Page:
Izmir is a city on Turkey’s Aegean coast. Home of Ephesus, House of Mary, Pergamon and more. It was known as Smyrna in antiquity, it was founded by the Greeks, taken over by the Romans and rebuilt by Alexander the Great before becoming part of the Ottoman Empire in the 15th century.
Population of city is about 4.3 million which makes Izmir as the 3rd biggest city of Turkey after Istanbul and Ankara
PLACES TO SEE IN IZMIR
Konak Square is like the hearth of the city and it is the busiest part of Izmir. ,Most of this busy square is occupied by the Governorate of İzmir Province, the City Hall of İzmir Metropolitan Municipality, the Central Bus Station, and the Yalı Mosque. İzmir Clock Tower, an old landmark built in 1901 is at the center of the square. The square is also near Kemeraltı, İzmir’s major market (bazaar) district.
The agora was the center of life in ancient Smyrna. It dates back to the Hellenistic period. An eartquake destroyed it in 178. Roman emperor Marcus Aurelius rebuilt shortly . You can walk to Agora, through from Kemeraltı – the bazaar section of the city – in 15 minutes.
The most impressive was the basement of Agora. Several Underground arches were built next to each other to support the above ground structures.
Back in the Roman time, it was the market where goods were sold. Also, slavery was common back in the Roman era, so it was used as a slave market at the same time.
The district covers a vast area extending from the level of the Agora of Smyrna to the seashore along the Konak Square. Even back in the Roman Time, Agora was the market place of Smyrna. So, we can say that it has been a market area since from the Roman era.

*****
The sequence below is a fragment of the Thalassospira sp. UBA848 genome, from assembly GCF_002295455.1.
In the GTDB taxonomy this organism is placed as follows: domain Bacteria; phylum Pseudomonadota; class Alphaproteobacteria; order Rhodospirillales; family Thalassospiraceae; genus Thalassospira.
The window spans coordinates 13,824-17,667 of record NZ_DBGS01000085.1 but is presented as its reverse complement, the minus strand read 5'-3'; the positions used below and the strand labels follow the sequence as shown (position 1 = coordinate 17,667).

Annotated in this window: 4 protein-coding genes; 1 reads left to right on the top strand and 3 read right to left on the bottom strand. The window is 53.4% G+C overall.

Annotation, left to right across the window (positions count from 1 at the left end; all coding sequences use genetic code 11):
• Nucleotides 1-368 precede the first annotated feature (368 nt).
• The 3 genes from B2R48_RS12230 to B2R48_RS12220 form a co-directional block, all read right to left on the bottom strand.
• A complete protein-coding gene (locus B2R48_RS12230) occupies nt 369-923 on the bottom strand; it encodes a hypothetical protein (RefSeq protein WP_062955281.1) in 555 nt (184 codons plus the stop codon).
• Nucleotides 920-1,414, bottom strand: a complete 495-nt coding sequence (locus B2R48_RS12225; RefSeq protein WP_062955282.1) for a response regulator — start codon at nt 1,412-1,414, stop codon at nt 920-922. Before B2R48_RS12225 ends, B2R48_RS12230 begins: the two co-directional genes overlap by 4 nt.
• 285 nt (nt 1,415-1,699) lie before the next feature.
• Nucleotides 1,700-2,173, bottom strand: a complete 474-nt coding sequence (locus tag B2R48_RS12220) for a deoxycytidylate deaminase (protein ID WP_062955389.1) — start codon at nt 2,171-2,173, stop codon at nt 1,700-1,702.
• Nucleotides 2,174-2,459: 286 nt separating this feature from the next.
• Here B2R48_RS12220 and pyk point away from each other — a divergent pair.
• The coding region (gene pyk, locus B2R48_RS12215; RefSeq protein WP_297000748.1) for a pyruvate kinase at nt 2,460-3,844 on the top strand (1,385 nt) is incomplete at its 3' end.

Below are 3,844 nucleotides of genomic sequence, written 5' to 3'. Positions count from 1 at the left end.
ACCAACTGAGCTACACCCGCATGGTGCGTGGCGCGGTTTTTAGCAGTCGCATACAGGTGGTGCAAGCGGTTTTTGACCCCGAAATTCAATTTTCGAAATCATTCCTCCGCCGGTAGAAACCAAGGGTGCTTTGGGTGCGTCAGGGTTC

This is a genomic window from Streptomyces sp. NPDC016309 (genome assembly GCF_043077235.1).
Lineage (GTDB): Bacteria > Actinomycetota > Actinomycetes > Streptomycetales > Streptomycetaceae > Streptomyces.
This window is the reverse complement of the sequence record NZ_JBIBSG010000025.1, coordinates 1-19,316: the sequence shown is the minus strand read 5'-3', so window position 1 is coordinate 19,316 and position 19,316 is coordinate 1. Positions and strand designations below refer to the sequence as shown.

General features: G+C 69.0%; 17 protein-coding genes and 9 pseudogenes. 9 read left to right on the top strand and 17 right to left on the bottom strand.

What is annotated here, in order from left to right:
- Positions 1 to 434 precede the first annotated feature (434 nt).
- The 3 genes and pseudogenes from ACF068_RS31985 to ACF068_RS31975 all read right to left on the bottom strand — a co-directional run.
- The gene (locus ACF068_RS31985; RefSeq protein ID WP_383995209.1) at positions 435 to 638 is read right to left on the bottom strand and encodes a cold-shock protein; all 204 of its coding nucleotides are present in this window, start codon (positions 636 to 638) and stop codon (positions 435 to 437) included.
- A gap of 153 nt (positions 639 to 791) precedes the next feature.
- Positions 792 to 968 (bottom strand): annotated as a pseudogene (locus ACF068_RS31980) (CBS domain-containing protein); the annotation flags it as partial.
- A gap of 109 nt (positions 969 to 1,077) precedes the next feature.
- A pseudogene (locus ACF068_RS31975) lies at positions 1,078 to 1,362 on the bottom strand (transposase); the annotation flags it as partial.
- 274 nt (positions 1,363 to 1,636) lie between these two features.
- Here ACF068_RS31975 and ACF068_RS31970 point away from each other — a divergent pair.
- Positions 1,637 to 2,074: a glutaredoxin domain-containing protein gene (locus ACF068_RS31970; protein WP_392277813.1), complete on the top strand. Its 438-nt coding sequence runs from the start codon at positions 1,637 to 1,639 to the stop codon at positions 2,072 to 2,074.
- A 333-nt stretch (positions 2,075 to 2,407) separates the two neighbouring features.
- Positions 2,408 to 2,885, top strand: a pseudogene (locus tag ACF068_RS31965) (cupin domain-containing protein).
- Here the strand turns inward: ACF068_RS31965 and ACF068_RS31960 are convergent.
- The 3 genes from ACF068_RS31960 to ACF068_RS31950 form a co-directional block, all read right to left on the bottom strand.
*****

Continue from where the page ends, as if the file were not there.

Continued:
Today, there are thousands of shops that sells mainly clothing, shoes and bags. But almost everything is sold in kemeralti. It is so colorful and such a place where you will feel the hustle and bustle of Izmir. Also, the neighbourhood became to home to serphardic jews who fleet to Ottoman Empire after Alhambra Decree
SITES TO SEE AROUND IZMIR
Anatolia is the cradle of civilizations. Izmir and its enviroment has been settled down for thousands of years. The most famous sites in the boundary of Izmir province are Ephesus and Pergamon.
Pergamon was a rich and powerful ancient city. It is located 26 kilometres from the modern coastline of the Aegean Sea on a promontory on the north side of the river Caicus and northwest of the modern city of Bergama, Turkey.
During the Hellenistic period, it became the capital of the Kingdom of Pergamon in 281–133 BC, then it was transformed it into one of the major cultural centres of the Greek world. Many remains of its impressive monuments can still be seen and especially the outstanding masterpiece of the Pergamon Altar. Pergamon was the northernmost of the seven churches of Asia cited in the New Testament Book of Revelation.
Acropolis (upper city) is the main site where the main structures of the city located. But on the other hand, Asklepion (Healing Center) is located on the flats of Pergamon and is about 3 km away from Acropolis. Also about 1 km at the south of Acropolis, there is a temple dedicated to Egyptian Goddess Isis or Serapis, called Red Basilica.